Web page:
On the Edge of the Volcano: La Soufrière in St. Vincent

“Did you spit in it?” Christine asked, the first time she saw me after our trip to St Vincent.

It had been my standing joke before we went. Anyone who had been here two years before understood. When La Soufrière erupted and the jet stream brought clouds of ash eastward to Barbados, we were trapped inside as the dust fell, unable to open the windows or turn on the air conditioners. The air stung my eyes the first few times I ventured out, and I was glad that my N95 masks were good for more than just Covid. Even with all the windows shut the ash still filtered inside, and we spent weeks clearing in. For months after, if it was dry and windy, ash on the fields and bushes would blow and travel again.

Two years ago. We though the first rain would clean things up. We were wrong.

So when we had a day in St Vincent before our catamaran cruise in the Grenadines, I knew exactly what I wanted to do. We were going to climb to the top of La Soufrière and I was going to spit into the crater.

“Are you sure?” Scott asked, one last time, as we were driving from the airport to the trailhead with Fred from Stays Taxi and Tours. Scott knows I love to hike (we climbed Gros Piton in St. Lucia last year) but last summer, choosing the Extreme Difficult hikes on my Arctic Expedition, I had injured my ankle and it was still giving me grief.

That’s the plan.

“We can turn back if it’s too much,” I assured him. After all, it was only a 2000 foot elevation change in a couple of miles. It was quite similar to our Gros Piton hike. On the slopes of a recently erupted volcano. What could be tough about that?

Are you sure we should be hiking here?

“Are you sure we can go?” I asked Fred, looking at the trailhead sign that said the area was closed.

“They’re just working on the trails,” he reassured us. “I’ve been up here 12 times since the eruption.” So off we set.

On Bamboo Ridge

The first section was along the aptly named Bamboo Ridge and although there was definitely uphill grade it was a lovely hike through Rainforest. Then it was steeper in the Montane forest with its tree ferns, air plants and mosses. About halfway up we were in Elfin woodland and the sparse trees were windswept and stunted.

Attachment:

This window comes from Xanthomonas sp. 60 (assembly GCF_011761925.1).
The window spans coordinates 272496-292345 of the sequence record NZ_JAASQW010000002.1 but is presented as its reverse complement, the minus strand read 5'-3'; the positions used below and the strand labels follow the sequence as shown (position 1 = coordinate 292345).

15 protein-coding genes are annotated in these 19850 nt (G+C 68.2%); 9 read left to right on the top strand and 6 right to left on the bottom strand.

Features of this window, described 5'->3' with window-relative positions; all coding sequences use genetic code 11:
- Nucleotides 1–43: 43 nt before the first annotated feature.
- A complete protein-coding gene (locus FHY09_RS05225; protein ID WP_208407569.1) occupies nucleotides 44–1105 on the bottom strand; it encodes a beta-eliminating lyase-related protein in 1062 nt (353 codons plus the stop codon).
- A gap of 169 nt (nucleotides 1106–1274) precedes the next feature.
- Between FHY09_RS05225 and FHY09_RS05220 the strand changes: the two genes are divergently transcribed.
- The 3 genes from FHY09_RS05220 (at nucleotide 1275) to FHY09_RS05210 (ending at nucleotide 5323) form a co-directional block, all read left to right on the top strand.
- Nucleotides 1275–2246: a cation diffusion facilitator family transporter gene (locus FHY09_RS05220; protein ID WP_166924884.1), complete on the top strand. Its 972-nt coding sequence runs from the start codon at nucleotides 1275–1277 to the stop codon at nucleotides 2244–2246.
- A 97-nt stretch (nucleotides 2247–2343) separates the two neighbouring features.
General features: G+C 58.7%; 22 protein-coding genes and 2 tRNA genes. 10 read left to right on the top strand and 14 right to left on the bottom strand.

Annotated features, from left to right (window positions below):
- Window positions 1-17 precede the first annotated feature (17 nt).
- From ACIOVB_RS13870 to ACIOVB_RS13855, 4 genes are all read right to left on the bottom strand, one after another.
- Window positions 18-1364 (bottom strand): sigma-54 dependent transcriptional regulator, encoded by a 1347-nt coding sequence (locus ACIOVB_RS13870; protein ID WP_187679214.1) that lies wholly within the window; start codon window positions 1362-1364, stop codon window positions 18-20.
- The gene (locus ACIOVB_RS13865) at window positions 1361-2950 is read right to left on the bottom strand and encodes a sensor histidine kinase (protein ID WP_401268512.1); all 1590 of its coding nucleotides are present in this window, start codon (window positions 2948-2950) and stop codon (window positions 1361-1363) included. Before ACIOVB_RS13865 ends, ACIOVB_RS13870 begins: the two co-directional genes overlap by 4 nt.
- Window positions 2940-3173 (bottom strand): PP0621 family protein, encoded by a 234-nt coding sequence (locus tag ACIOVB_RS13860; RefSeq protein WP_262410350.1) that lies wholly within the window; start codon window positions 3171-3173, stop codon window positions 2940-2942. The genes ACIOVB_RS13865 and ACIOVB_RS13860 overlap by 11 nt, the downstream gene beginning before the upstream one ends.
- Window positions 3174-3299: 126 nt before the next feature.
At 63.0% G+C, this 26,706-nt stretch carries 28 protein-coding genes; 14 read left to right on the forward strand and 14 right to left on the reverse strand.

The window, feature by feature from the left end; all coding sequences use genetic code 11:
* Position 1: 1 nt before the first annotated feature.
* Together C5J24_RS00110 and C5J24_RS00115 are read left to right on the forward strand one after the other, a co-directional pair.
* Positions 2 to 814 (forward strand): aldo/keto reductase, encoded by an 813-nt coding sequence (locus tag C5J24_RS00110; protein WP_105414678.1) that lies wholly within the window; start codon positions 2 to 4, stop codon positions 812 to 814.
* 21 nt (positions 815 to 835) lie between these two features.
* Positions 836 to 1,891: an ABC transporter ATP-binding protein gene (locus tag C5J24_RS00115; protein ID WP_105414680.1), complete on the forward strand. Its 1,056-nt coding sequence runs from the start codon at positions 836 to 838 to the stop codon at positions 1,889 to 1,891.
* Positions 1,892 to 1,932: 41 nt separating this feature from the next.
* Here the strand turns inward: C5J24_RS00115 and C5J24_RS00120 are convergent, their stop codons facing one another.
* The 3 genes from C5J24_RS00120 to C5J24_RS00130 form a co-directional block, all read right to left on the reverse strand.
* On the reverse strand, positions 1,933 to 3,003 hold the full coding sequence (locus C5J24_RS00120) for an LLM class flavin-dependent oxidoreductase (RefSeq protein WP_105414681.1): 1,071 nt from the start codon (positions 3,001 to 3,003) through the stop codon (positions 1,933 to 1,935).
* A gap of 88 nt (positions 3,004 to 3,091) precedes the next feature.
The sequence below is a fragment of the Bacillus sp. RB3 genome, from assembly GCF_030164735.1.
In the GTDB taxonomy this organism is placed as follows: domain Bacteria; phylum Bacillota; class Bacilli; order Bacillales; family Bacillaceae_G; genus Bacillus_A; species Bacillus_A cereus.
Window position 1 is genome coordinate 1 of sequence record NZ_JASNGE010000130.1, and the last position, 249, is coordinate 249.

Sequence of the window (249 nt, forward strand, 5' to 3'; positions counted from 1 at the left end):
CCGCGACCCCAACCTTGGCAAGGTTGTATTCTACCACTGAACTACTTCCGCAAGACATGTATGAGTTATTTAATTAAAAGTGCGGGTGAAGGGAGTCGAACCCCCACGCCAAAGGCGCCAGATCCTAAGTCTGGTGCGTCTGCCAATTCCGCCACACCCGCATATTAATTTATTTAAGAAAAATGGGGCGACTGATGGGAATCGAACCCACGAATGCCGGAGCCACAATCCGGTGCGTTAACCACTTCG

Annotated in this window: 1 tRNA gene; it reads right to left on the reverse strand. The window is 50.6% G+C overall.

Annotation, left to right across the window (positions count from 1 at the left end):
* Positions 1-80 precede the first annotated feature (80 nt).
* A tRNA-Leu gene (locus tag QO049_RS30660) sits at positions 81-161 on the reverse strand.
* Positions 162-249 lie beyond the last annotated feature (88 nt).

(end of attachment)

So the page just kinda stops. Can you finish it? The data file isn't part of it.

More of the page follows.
Here we saw the effects of the eruption. We’d seen some ash and trees with broken tops earlier, but now there were swathes of dead trees, although low plants seemed to be recovering.

Used to be woodland. Now just the low plants are growing.

Our guide suggested a longer rest stop, with water and a snack, before we tackled the last third. Now it was steep, and the layers of ash and volcanic clasts, sand to gravel size, made for unstable footing. The cloud drifted past us and Fred gave us a flashlight for signaling in case it got too thick for us to see each other. We caught brief glimpses of the summit and had our fingers crossed for visibility when we made the top.

Challenging hiking, not just because of the steepness.
Smoke still rising from the new crater.

When we reached the lip of the crater it cleared enough to see the smoking inner crater and past it to the Caribbean Sea. Fred showed us pictures he’d taken before the eruption, and it was hard to reconcile the verdant green bowl with the devastation in front of us.

Coming down the cinder slopes was even more challenging than going up. We slipped and stumbled but made it safely to the well kept trails of the lower slopes.

It took us 2 1/2 hours to reach the summit and about an hour less on the way back. I took 13 thousand steps over 8.25 km, my Fitbit told me, and, according to my phone, climbed 143 floors. My ankle didn’t bother me at all, but when we reached our hotel we decided that the 500 m walk to a nearby restaurant was too far, and we ate on the veranda, close to our room.

So did I spit in the volcano? Standing on the edge, looking at the rising steam and the blackened, fractured cliffs, I decided against it. It just didn’t seem wise.

I found a limit to my brave.

2 thoughts on “On the Edge of the Volcano: La Soufrière in St. Vincent

    1. Of course I remember! Hollyhock was where I decided radical openness was the path I would follow— and look where it’s taken me! And you all got to share in the substantial leaking that accompanied that momentous change! 😉


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